Thus says the headline on the rear page of the Australian Financial Review this morning under the Chanticleer column (Michael Smith). A similar uncritical view can be found in Glenda Korporaal’s article in today’s Australian.
Thus is the quality of journalism today – that it would automatically state the view of a superannuation lobby group as ‘busting myths’.
Actually ASFA’s job is to perpetuate myths.
Martin Fahy, the chief executive of the Association of Superannuation Funds of Australia, hates to contemplate the doomsday scenario for the $2.3 trillion super industry.
The scenario goes something like this: a populist politician gets elected sometime in the 2020s on the back of a promise to end the super guarantee levy. This simplistic, backwards policy option hands ever Australian an instant cash bonus each week equal to 9.5 per cent of their pay, less tax.
It would mark the destruction of former prime minister Paul Keating’s vision for a privatised savings system that progressively makes an increasing number of Australians self sufficient in retirement while lowering the dependency on the aged [sic] pension. …
“We need to get to 12 per cent …”
Whenever one hears from the super lobby it is to have the super guarantee increased from 9.5 per cent.
Let’s get real. Compulsory super has failed. It has not reduced the dependency on the age pension (Smith can’t even get that right). Compulsory super has increased the budget deficit, with the various subsidies provided to super at all levels of income. It has not increased national saving.
All compulsory super has done is to line the pockets of industry practitioners, unions, and the lobby. The Australian taxpayer, and the average Australian has paid for this with excessive fees with the lazy default super money flowing into their coffers each week.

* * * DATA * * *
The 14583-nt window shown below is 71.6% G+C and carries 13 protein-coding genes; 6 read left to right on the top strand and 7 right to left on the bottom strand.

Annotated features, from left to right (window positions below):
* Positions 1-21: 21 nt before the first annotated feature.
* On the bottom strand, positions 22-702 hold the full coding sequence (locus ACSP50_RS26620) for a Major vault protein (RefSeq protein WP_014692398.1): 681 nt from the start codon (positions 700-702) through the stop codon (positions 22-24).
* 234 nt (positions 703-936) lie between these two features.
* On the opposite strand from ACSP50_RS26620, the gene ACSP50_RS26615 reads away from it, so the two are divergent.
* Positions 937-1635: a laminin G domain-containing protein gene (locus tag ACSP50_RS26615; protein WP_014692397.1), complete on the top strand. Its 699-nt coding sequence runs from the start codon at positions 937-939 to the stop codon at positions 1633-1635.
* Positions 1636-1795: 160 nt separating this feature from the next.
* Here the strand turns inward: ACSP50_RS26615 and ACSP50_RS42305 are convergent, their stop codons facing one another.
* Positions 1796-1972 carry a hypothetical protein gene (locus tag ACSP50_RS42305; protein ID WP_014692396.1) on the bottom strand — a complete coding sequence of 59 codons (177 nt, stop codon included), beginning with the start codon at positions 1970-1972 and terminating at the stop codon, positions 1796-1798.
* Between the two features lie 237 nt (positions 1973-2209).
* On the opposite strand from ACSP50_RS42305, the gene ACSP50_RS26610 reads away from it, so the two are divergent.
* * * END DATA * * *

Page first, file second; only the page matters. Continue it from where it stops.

Compulsory super has failed its primary objectives and should be scrapped. Far from being the doomsday scenario, the scrapping of compulsory super is the correct policy option – we have given it over 25 years to prove itself and it has failed on every count.
We should not wait until the 2020s to abolish compulsory super – it should be done immediately. It is a paternalistic policy that has harmed Australia. Let Australians workers make their own decisions about consumption, savings and investment.
And let’s hope that journalists might actually think and argue rather than uncritically sprouting the words of some lobby group.
However I’m afraid both are unlikely. The super lobby is so powerful that they have captured the body politic. It was a brilliant design by Paul Keating – a guaranteed source of funding for the union movement who in turn props up the Labor Party.
And most Australian journalists have given up on critical thinking.
So I can only dream of that ‘doomsday’ scenario – a day when politicians act in the public interest and sincerely investigate the net benefits of compulsory super.